Published in Telecom Asia – Feb 20, 2012 – The promise of predictive analytics
Published in Telecoms Europe – Feb 20, 2012 – Predictive analytics gold rush due
We are headed towards a more connected, more instrumented and more data driven world. This fact is underscored once again in Cisco’s latest Visual Networking Index: Global Mobile Data Traffic Forecast Update, 2011–2016.The statistics from this report is truly mind boggling
By 2016 130 exabytes (130 * 2 ^ 60) will rip through the internet. The number of mobile devices will exceed the human population this year, 2012. By 2016 the number of connected devices will touch almost 10 billion.
The devices that are connected to the net range from mobiles, laptops, tablets, sensors and the millions of devices based on the “internet of things”. All these devices will constantly spew data on the internet and business and strategic decisions will be made by determining patterns, trends and outliers among mountains of data.
Predictive analytics will be a key discipline in our future and experts will be much sought after. Predictive analytics uses statistical methods to mine information and patterns in structured, unstructured and streams of data. The data can be anything from click streams, browsing patterns, tweets, sensor data etc. The data can be static or it could be dynamic. Predictive analytics will have to identify trends from data streams from mobile call records, retail store purchasing patterns etc.
Predictive analytics will be applied across many domains from banking, insurance, retail, telecom, energy. In fact predictive analytics will be the new language of the future akin to what C was a couple of decades ago. C language was used in all sorts of applications spanning the whole gamut from finance to telecom.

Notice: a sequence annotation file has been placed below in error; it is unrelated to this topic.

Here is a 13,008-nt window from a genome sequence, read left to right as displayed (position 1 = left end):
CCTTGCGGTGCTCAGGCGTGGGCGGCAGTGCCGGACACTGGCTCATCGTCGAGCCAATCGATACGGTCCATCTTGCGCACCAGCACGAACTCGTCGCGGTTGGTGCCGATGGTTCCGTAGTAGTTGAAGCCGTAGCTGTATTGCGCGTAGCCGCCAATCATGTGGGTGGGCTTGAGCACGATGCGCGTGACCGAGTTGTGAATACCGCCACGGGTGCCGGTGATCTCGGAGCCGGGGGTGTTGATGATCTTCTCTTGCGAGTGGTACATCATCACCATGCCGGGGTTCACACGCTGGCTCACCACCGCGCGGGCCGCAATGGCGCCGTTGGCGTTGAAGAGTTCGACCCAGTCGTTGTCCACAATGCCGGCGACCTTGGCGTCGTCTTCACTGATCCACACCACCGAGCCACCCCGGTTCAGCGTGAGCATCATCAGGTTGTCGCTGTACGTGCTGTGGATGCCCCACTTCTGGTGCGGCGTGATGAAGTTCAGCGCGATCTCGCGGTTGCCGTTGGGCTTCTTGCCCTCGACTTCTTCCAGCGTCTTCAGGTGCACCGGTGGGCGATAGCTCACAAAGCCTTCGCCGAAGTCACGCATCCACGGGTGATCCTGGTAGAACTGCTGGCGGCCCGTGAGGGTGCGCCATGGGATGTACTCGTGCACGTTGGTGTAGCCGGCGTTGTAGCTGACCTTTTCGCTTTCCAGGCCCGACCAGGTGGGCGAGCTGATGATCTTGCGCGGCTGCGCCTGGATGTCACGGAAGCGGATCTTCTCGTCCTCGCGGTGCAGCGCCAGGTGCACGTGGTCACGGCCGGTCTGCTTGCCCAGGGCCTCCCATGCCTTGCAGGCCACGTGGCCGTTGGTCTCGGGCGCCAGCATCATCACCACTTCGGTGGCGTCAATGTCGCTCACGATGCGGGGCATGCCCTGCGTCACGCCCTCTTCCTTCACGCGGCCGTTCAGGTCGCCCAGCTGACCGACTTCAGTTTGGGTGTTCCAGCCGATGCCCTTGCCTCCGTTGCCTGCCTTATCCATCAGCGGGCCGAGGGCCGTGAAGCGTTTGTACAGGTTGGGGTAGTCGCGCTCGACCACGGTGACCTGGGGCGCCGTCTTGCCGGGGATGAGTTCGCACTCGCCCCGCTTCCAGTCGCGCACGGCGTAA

In this context it is worthwhile to mention The R Language. R language is used for statistical programming and graphics. The Wikipedia defines R Language as “R provides a wide variety of statistical and graphical techniques, including linear and nonlinear modeling, classical statistical tests, time-series analysis, classification, clustering, and others”.
Predictive analytics is already being used in traffic management in identifying and preventing traffic gridlocks. Applications have also been identified for energy grids, for water management, besides determining user sentiment by mining data from social networks etc.
One very ambitious undertaking is “the Data-Scope Project” that believes that the universe is made of information and there is a need for a “new eye” to look at this data. The Data-Scope project is described as “a new scientific instrument, capable of ‘observing’ immense volumes of data from various scientific domains such as astronomy, fluid mechanics, and bioinformatics. The system will have over 6PB of storage, about 500GBytes per sec aggregate sequential IO, about 20M IOPS, and about 130TFlops. The Data-Scope is not a traditional multi-user computing cluster, but a new kind of instrument, that enables people to do science with datasets ranging between 100TB and 1000TB. The Data-scope project is based on the premise that new discoveries will come from analysis of large amounts of data. Analytics is all about analyzing large datasets and predictive analytics takes it one step further in being able to make intelligent predictions based on available data.
Predictive analytics does open up a whole new universe of possibilities and the applications are endless. Predictive analytics will be the key tool that will be used in our data intensive future.
I started to wonder whether predictive analytics could be used for some of the problems confronting the world today. Here are a few problems where analytics could be employed
– Can predictive analytics be used to analyze outbreaks of malaria, cholera or AID and help in preventing their outbreaks in other places?
– Can analytics analyze economic trends and predict a upward/downward trend ahead of time.